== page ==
Gilles' Outlet

September 29, 2009

Repairing Orange Peel Wall Texture

Filed under: Uncategorized — Gilles @ 6:38 am

Orange Peel texture is repaired on a wall.


Skill Level: 2~3 (Basic~Moderate)

Time Taken: About 2 hours

During a repair, it became necessary to open the drywall under a bathroom vanity. The drywall was later patched but the smooth surface did not match the orange peel section of the wall (in dark green on the picture).

It is under the cupboard so I could have left it as is but I chose to repair it. This article explains how to patch orange peel texture after drywall repair.

When patching texture, it is necessary to choose the means by which the texture will be sprayed: using a texture repair can sold at most home centers or using a hopper connected to an air compressor (the tools used by pros when spraying texture).

In my experience, cans are expensive ($15 per can) and lead to a result which is not as nice as the traditional hopper. I typically use cans if I have to patch less than 16 sq. ft. and use an air compressor / hopper for larger patches.

In this article, I will be using a can. Before starting the texture, the surface of the patch must be smooth and sanded flush with the surface of the existing wall or the repair will show.

As this article will show, repairing a small section of orange peel texture is fairly simple and well within reach of a moderately handy homeowner.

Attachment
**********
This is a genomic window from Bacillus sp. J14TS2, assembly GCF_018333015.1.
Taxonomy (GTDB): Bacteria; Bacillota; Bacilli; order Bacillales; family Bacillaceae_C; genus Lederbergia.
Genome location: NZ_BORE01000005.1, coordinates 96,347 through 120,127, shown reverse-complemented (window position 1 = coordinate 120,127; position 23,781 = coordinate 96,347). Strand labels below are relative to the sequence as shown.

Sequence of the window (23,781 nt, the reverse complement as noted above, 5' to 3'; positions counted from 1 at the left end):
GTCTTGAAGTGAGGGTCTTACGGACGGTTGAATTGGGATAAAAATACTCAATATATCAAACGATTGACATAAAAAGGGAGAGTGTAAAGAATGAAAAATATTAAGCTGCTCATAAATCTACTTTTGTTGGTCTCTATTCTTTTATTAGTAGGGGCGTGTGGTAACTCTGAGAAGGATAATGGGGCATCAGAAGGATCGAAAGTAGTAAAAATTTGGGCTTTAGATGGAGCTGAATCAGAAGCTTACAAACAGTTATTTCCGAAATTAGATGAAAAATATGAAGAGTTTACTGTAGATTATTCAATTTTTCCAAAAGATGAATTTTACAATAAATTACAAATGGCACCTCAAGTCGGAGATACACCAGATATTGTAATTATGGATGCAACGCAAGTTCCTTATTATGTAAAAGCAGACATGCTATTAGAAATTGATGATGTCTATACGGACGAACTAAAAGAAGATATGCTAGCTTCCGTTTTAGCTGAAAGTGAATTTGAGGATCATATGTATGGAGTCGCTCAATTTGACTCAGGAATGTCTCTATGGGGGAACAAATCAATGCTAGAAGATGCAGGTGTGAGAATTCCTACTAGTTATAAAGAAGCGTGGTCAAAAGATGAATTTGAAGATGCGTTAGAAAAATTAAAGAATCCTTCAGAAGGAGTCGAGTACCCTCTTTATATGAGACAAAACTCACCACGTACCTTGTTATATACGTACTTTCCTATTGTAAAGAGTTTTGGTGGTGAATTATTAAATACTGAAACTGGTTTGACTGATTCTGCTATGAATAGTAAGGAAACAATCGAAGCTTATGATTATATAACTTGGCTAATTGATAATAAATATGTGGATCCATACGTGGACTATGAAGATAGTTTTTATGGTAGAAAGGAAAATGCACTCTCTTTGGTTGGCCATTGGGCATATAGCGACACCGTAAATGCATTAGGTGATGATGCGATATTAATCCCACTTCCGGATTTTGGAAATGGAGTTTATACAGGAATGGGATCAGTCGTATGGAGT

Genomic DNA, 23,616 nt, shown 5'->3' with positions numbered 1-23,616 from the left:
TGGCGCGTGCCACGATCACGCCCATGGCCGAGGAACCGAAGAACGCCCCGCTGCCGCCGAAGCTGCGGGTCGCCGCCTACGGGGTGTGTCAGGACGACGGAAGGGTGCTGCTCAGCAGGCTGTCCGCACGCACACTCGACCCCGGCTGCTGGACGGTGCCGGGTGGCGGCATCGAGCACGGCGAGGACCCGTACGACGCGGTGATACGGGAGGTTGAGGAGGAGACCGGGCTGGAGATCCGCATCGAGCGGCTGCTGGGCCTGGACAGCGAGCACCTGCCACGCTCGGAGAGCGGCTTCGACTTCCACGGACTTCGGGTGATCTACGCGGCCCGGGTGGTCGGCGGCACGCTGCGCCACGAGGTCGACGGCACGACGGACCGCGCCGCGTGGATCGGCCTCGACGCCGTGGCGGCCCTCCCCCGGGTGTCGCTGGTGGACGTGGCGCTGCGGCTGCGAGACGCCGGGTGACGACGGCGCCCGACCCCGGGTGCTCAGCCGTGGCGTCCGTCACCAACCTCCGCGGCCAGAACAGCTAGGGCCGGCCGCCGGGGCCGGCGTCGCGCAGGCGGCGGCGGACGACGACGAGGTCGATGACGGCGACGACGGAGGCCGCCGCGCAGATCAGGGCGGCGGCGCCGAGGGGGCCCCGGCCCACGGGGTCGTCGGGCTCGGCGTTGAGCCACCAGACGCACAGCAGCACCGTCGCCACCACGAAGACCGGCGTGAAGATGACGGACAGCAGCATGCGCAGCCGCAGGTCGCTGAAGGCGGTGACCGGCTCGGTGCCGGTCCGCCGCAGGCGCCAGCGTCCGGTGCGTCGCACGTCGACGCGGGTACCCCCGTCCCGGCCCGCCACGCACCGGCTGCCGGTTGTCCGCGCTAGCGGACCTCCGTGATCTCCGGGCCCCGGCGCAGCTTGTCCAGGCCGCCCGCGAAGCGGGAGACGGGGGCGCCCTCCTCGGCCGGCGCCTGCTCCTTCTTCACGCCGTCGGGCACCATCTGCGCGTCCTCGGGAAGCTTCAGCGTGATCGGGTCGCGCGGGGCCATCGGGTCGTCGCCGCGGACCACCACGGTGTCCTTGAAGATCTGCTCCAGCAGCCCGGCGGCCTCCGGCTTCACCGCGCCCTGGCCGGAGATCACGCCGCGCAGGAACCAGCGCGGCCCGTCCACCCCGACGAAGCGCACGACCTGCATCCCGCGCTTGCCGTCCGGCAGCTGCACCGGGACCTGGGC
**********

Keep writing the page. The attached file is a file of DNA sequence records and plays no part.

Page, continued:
Left: I disconnected all the plumbing. In order to spray, I need unobstructed access to the wall.

Right: the manufacturer of the texture can I will use recommends to prime new wallboard before applying texture so I used a small foam roller to apply a coat of “Killz primer and stain blocker”. This primer dries in about 1h.

Left: I used painter’s paper and masking tape to protect everything I do not want to be textured. When texturing, keep in mind that there will be overspray.

Right: A can of “Homax orange peel spray texture – water based”. It features an adjustable nozzle allowing to dial in the density of the texture.

I prefer the water based formula because if I mess up, I can easily wipe the texture off the wall with a wet sponge and do it again.

I went outside and used a piece of cardboard to practice spraying. I also turned the dial to get splatters similar in size to the ones on the wall to repair.

Left: When everything was dialed in, I shook the can one more time, held the can upright about 12~16 inches from the wall and pressed the trigger. I sprayed the area moving the can in a circular motion. I made sure to fill only up to 80% of the surface.

I also feathered-in the new texture by spraying slightly over the old texture where new wallboard meets old wallboard.

Right: Close-up of the texture immediately after it was sprayed. The typical orange peel splatters are well visible You cal also see how they cover about 80% of the surface (aka the flat surface of the wall is visible on some spots).

Left: Another view of the repaired area, immediately after spraying the patch.

Right: It took about 2h for the texture to be completely dry (the can said about 30 minutes but it took longer for me). After the texture was dry, I applied another coat of primer and then several coats of paints.

By looking at the finish result at the top of the article, it is almost impossible to see the patch.

Tools Used:

  • 4’’ foam roller.
  • Utility Knife.
  • Chemical resistant gloves.

Materials Used:

  • Homax – Orange Peel Texture can. 
  • Painter’s masking tape.
  • Painter’s masking paper.
  • KillZ stain blocker primer.


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